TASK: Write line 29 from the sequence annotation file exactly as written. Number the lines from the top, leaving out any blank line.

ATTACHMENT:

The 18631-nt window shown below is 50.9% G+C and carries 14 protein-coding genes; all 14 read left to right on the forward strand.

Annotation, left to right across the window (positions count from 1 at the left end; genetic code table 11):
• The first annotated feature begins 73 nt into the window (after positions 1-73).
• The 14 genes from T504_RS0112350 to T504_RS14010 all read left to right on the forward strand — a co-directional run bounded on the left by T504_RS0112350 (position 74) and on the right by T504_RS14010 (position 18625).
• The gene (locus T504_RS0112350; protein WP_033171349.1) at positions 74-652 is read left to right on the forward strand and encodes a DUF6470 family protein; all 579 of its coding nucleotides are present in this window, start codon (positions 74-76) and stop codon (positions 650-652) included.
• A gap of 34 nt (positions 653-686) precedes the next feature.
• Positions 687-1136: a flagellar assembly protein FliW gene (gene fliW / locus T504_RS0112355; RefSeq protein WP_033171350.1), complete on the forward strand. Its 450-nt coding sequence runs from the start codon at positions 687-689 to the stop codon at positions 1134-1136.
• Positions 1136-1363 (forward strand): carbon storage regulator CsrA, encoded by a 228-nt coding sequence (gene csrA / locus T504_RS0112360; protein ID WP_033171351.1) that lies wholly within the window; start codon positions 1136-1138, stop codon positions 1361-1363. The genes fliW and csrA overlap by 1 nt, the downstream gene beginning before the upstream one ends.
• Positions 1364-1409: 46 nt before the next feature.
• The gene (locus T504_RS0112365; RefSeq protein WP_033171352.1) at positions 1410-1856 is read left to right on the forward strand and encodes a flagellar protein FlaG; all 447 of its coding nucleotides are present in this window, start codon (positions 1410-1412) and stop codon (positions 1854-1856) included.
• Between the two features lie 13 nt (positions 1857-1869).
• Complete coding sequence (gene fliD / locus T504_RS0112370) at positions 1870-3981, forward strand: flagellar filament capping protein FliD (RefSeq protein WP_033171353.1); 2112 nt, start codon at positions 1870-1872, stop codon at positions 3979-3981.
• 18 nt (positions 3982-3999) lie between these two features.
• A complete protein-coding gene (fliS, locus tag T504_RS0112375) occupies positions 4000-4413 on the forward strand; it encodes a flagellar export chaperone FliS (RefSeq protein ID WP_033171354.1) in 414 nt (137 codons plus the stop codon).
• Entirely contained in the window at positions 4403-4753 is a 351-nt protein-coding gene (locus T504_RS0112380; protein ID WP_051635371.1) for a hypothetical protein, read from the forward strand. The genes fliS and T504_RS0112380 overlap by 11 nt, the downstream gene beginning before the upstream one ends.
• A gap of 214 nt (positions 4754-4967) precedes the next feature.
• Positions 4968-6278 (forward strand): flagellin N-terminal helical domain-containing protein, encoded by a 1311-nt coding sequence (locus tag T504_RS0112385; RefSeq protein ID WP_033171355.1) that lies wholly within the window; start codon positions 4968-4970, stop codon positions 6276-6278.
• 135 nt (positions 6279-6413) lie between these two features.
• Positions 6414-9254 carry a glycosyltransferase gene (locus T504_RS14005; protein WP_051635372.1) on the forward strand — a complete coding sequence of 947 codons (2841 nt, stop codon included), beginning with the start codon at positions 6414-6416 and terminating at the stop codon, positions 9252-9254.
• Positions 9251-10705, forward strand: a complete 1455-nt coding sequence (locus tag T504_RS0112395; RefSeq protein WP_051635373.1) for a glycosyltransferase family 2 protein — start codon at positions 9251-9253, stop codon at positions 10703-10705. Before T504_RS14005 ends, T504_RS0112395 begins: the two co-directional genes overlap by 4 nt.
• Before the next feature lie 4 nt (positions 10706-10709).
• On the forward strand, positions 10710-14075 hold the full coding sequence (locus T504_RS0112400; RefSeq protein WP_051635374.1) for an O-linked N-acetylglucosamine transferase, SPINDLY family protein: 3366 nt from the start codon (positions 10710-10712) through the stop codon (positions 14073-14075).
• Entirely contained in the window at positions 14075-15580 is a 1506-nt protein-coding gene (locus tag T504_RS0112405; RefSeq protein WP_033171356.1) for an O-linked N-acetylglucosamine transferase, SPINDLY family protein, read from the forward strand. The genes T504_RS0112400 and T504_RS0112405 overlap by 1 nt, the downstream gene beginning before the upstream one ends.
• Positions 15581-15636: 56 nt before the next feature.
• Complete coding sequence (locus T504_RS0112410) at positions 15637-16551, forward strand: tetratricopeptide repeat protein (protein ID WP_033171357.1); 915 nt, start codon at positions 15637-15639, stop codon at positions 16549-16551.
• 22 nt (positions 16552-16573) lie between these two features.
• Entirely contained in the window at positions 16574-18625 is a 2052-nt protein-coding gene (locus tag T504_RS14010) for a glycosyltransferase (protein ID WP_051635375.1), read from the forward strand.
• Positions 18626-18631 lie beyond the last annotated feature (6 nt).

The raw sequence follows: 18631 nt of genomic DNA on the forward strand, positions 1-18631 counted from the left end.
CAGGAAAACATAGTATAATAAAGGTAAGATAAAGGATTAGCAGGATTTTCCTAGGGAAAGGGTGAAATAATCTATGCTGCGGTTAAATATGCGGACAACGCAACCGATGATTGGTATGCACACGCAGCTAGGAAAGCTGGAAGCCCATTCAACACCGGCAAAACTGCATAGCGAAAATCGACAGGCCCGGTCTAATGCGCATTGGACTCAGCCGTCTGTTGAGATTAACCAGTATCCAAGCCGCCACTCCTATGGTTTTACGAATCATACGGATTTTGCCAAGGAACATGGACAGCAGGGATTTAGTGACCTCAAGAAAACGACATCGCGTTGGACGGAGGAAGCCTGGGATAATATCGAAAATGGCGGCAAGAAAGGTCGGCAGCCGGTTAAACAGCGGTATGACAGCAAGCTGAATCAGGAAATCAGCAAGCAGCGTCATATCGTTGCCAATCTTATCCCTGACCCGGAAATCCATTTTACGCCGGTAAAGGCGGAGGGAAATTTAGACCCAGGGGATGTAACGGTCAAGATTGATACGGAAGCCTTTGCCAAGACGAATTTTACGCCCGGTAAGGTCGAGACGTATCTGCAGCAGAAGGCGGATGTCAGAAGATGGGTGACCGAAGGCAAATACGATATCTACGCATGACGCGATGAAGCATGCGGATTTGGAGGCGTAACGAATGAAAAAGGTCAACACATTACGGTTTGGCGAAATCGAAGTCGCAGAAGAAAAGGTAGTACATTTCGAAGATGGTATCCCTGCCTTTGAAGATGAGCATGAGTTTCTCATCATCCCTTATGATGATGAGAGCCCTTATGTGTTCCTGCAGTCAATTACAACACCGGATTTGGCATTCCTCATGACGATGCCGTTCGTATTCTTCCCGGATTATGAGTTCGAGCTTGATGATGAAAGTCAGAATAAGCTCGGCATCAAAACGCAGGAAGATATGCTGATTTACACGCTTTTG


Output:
The raw sequence follows: 18631 nt of genomic DNA on the forward strand, positions 1-18631 counted from the left end.